Sunday, March 8, 2015

Labor of Love

I don't have a desk. Okay, I do, but it is home to my sewing machine and not really a conducive place for writing, crowded as it is with snips of thread, straight pins, and pinking shears. Instead, I write each day at our dining room table, either well before the sun comes up or well after it goes to sleep. These are my hours. The quiet time when my little boys are snuggled into their beds, and there is time to reflect and not just react. 

I especially appreciate this daily blogging challenge during the month of March hosted by Two Writing Teachers. Instead of keeping my writing to myself in my Writer's Notebook, I have this opportunity to write daily, to share daily, and to connect daily. I encourage my students to connect and share in similar ways, but then often find that without this daily deadline, my own blogging gets pushed to the bottom of a to-do list whose items I know I will never be able to completely check off. My blog is pushed to the back of the line behind responding to parent emails and providing feedback on student essays and arranging for Skype sessions with authors and calling local museums to arrange for speakers and responding to more emails. I write daily, but the writing that renews my soul - reflective writing and creative writing - often times is left as an unwritten monologue playing through my head while I attend to more immediate concerns.

This morning a request appeared in my inbox to share my reflections on when, where, and why I write as part of the weekly National Writing Project iAnthology series. And so I've spent some time today mulling over why I let the writing that I am truly passionate about go unwritten much of the time. I don't have a good answer to this question. But I do have a simple answer.

It's hard.

This is the writing I care about. I care about weaving a narrative, pulling threads of ideas together, making a creative and hard-hitting point. But this takes time. I am not someone that can pound out a blog post in minutes. I read over and write over each sentence. I write in stops and starts, slowly moving forward like a child on a rocking horse, ever leaning forward to an imagined finished line. And so far, I've only written five paragraphs, that is if you can really count my fourth as a paragraph. But I've considered why I've let that sentence hang there alone.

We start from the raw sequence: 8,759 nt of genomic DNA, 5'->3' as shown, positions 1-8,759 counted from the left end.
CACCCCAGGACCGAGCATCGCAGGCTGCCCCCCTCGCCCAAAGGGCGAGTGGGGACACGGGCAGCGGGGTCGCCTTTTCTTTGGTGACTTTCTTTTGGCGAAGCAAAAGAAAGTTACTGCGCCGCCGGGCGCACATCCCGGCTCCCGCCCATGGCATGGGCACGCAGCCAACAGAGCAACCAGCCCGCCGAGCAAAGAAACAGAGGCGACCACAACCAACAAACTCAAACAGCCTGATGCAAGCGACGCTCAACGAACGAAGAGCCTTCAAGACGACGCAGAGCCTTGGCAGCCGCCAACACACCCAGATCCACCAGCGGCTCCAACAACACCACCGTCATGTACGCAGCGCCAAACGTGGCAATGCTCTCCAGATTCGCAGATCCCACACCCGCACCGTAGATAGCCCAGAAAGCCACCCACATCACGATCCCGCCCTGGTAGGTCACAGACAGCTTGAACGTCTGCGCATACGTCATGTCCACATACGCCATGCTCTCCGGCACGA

It's hard.

And now I'm at seven paragraphs. But if it takes me this long to write this short piece, I have to remember what it might take a student as of yet less experienced than I am at blogging to share his work publicly. Check the widgets to the right. I've been at this since 2007. And I know that this is hard. I must remember that this is hard no matter what age or level of experience you bring to writing. To do it well, writing is a labor of love, but it is labor. It is work. Writers must be given the space, the time, the opportunity to work at the craft. In order to create a narrative worth reading, students need time....writers need time to put in the work.

And, sometimes a deadline helps, too.  

Post a Comment

Related Posts: